The Notre Dame community has often held a mirror to Valentine’s Day, revealing multifaceted reflections on love, courtship and the holiday’s commercial sheen. This retrospective delves into the musings and machinations of students across decades, from tongue-in-cheek guides for lovelorn Domers to critical contemplations on the nature of love. We trace the history of Feb. 14 on campus, a date marked by both cynicism and celebration, through the voices that have shaped Notre Dame’s discourse on this polarizing day of romance.
A How To Guide: Valentine’s Day at Notre Dame
While many Notre Dame students lament Valentine’s Day, some Domers throughout the years have offered their advice on how to improve the day of love.
In 1995, the famed “Love Goddess” received numerous questions asking how to make Feb. 14 in South Bend a day to remember. Her advice —filled with subtle quips — painted a picture of what a possible romantic evening could look like for a couple as well as for any lonely bachelors.
Dinner suggestions for a couple included the Morris Inn (for cheapskates per Love Goddess) or the LaSalle Grill (for those with a little extra coin in their pocket per Love Goddess). She emphasized that flowers and opening doors were a must, but the Love Goddess also recommended going out for coffee after dinner in order to spice up the night.
For those without a date, the Love Goddess provided a game plan: take a shower and then head to the bookstore. She suggested that an examination of the items being bought by a person of potential love interest would tell a potential significant other all they needed to know.
While not having quite the same notoriety as the Love Goddess, a student in 1989 also shared their vision for the perfect Notre Dame Valentine’s Day date. Their recommendation entailed calling an unknown peer, using a pickup line, taking the peer to the dining hall and then ending the night watching television in LaFun — a night likely put forth in jest but a potential reality for those stranded on campus on Feb. 14.
Writing in a slightly more wholesome and less comical tone, Brenna Williams ‘12 suggested in 2012 that single Domers should head to the Huddle with their friends, pick up a pint of ice cream and then find a large television to watch a movie.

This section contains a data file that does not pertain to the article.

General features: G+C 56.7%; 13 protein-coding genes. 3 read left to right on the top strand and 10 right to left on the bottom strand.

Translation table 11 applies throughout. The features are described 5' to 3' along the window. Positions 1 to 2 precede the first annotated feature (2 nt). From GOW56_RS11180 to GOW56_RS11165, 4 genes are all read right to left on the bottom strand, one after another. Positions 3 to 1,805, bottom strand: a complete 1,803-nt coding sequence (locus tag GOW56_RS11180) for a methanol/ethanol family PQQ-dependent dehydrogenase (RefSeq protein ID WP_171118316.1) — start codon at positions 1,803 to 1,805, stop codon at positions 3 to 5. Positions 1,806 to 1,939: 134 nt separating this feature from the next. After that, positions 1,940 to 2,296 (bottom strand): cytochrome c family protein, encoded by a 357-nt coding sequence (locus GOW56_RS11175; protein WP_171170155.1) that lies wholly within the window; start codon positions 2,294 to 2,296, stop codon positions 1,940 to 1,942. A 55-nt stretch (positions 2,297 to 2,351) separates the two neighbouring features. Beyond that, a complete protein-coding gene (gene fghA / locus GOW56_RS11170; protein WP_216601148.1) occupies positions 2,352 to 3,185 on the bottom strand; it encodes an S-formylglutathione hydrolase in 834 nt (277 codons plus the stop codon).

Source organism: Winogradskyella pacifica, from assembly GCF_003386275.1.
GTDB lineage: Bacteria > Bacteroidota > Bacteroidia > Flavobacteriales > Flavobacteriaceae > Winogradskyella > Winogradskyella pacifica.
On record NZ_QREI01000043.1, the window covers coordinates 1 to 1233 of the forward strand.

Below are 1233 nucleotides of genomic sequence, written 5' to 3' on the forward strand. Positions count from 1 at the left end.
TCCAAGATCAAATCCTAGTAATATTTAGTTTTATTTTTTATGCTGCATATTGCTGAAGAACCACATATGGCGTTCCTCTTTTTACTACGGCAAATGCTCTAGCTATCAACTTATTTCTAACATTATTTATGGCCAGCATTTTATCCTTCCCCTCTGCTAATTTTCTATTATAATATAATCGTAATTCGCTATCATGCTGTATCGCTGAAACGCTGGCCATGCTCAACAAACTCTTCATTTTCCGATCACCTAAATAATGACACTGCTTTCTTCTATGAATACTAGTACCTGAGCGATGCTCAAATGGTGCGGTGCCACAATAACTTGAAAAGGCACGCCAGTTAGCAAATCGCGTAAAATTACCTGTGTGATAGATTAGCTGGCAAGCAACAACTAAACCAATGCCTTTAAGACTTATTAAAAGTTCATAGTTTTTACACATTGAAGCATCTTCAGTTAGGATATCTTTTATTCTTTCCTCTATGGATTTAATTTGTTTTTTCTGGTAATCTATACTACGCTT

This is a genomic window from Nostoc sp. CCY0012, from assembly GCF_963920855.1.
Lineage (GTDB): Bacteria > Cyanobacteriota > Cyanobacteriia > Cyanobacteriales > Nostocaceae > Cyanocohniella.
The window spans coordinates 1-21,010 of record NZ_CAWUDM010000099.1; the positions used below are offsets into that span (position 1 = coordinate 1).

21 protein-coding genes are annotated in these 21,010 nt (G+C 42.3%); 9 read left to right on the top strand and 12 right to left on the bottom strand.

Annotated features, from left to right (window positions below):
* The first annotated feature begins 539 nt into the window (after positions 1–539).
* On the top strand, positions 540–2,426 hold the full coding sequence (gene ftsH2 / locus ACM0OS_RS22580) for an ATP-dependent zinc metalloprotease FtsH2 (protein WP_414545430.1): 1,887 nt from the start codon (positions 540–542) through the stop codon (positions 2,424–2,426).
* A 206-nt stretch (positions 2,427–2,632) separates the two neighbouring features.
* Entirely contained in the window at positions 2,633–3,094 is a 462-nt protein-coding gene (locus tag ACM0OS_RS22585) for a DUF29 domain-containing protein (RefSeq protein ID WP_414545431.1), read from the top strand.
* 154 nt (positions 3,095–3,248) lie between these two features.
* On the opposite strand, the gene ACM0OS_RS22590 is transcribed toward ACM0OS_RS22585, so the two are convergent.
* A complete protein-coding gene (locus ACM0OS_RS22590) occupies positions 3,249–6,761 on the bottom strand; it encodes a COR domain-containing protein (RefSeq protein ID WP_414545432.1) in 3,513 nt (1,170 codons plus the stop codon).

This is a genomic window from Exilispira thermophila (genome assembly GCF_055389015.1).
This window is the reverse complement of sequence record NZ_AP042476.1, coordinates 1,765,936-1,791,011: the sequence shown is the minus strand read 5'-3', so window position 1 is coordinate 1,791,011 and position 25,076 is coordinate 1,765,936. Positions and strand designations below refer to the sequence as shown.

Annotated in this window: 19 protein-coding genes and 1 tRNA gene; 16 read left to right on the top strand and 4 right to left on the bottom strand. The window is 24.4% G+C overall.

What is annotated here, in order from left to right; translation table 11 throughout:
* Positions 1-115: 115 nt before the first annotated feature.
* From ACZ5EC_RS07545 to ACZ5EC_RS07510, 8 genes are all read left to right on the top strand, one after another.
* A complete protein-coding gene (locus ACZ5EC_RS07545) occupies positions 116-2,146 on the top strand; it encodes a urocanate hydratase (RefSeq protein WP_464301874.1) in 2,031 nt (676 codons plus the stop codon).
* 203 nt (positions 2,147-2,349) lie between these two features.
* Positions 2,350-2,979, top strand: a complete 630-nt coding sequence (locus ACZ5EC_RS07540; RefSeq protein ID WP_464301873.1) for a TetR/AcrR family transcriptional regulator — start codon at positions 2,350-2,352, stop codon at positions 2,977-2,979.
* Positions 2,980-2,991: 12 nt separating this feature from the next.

Finally, taking a middle road between humor and legitimate wisdom, an article that originally appeared in Penn State University’s Daily Collegian was republished in The Observer, and it suggested that on Valentine’s Day, a single person should take someone out who has always been there for them. That someone should be “someone you find interesting” and “someone you like more sober than drunk.” While well-intentioned, one wonders what experiences the author may have had to lead to this wisdom. They offered some insight into their true beliefs about Valentine’s Day by characterizing the holiday as one that “yields as many hurt feelings as it does happy nights.”
A Call for Organic Love: Notre Dame’s Criticisms of Valentine’s Day
“Love makes you blind” is a common phrase of speech, but it becomes especially relevant with critics of the famed Feb. 14 holiday who believe the masses have unwittingly fallen into a consumerist trap rather than being struck by cupid’s arrow.
Members of the Notre Dame community have echoed this sentiment and emphasized that big corporations have commercialized Valentine’s Day to the point that gifts are not being given out of love but out of obligation. The resulting pressure to find the perfect gift has thus created an inauthentic relationship culture.
Amy Stephan ‘87, Project Manager for The Observer in 1985, aired her concerns by writing, “The sad thing is that Valentine's Day makes us translate our affection into dollars and cents. Cliched as it may sound, most people show their ‘love’ in little ways. They shovel someone’s sidewalks, help out with homework, even take out the garbage. Not very romantic, but a little more real than a rose and a song.”